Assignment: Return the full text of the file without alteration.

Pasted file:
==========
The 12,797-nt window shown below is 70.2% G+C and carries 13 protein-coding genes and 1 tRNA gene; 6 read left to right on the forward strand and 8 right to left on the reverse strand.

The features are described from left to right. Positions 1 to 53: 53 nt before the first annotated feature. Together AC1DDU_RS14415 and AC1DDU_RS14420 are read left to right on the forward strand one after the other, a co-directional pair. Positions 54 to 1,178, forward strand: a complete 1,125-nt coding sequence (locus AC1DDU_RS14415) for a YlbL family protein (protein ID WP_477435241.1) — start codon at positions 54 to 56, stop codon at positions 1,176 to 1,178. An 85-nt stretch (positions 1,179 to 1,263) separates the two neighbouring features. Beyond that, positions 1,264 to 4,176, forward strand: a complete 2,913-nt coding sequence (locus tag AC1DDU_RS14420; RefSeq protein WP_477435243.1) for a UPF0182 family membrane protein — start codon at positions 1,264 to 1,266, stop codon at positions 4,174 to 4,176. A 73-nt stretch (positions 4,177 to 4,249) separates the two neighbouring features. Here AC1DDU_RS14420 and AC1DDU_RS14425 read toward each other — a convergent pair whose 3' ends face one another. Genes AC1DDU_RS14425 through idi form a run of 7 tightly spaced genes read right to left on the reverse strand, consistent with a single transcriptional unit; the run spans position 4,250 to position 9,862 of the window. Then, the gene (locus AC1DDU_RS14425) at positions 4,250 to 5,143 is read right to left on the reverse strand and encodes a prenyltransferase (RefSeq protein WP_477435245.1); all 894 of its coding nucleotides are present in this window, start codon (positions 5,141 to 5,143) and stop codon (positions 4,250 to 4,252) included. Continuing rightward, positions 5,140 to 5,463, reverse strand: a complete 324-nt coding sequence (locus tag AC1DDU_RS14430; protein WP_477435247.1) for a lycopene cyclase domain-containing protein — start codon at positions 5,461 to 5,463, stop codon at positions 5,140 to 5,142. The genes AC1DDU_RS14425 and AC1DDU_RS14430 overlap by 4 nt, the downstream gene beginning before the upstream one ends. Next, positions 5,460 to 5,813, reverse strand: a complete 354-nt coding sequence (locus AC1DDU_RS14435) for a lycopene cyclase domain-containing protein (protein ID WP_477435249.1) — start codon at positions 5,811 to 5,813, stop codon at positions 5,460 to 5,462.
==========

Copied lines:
The 12,797-nt window shown below is 70.2% G+C and carries 13 protein-coding genes and 1 tRNA gene; 6 read left to right on the forward strand and 8 right to left on the reverse strand.

The features are described from left to right. Positions 1 to 53: 53 nt before the first annotated feature. Together AC1DDU_RS14415 and AC1DDU_RS14420 are read left to right on the forward strand one after the other, a co-directional pair. Positions 54 to 1,178, forward strand: a complete 1,125-nt coding sequence (locus AC1DDU_RS14415) for a YlbL family protein (protein ID WP_477435241.1) — start codon at positions 54 to 56, stop codon at positions 1,176 to 1,178. An 85-nt stretch (positions 1,179 to 1,263) separates the two neighbouring features. Beyond that, positions 1,264 to 4,176, forward strand: a complete 2,913-nt coding sequence (locus tag AC1DDU_RS14420; RefSeq protein WP_477435243.1) for a UPF0182 family membrane protein — start codon at positions 1,264 to 1,266, stop codon at positions 4,174 to 4,176. A 73-nt stretch (positions 4,177 to 4,249) separates the two neighbouring features. Here AC1DDU_RS14420 and AC1DDU_RS14425 read toward each other — a convergent pair whose 3' ends face one another. Genes AC1DDU_RS14425 through idi form a run of 7 tightly spaced genes read right to left on the reverse strand, consistent with a single transcriptional unit; the run spans position 4,250 to position 9,862 of the window. Then, the gene (locus AC1DDU_RS14425) at positions 4,250 to 5,143 is read right to left on the reverse strand and encodes a prenyltransferase (RefSeq protein WP_477435245.1); all 894 of its coding nucleotides are present in this window, start codon (positions 5,141 to 5,143) and stop codon (positions 4,250 to 4,252) included. Continuing rightward, positions 5,140 to 5,463, reverse strand: a complete 324-nt coding sequence (locus tag AC1DDU_RS14430; protein WP_477435247.1) for a lycopene cyclase domain-containing protein — start codon at positions 5,461 to 5,463, stop codon at positions 5,140 to 5,142. The genes AC1DDU_RS14425 and AC1DDU_RS14430 overlap by 4 nt, the downstream gene beginning before the upstream one ends. Next, positions 5,460 to 5,813, reverse strand: a complete 354-nt coding sequence (locus AC1DDU_RS14435) for a lycopene cyclase domain-containing protein (protein ID WP_477435249.1) — start codon at positions 5,811 to 5,813, stop codon at positions 5,460 to 5,462.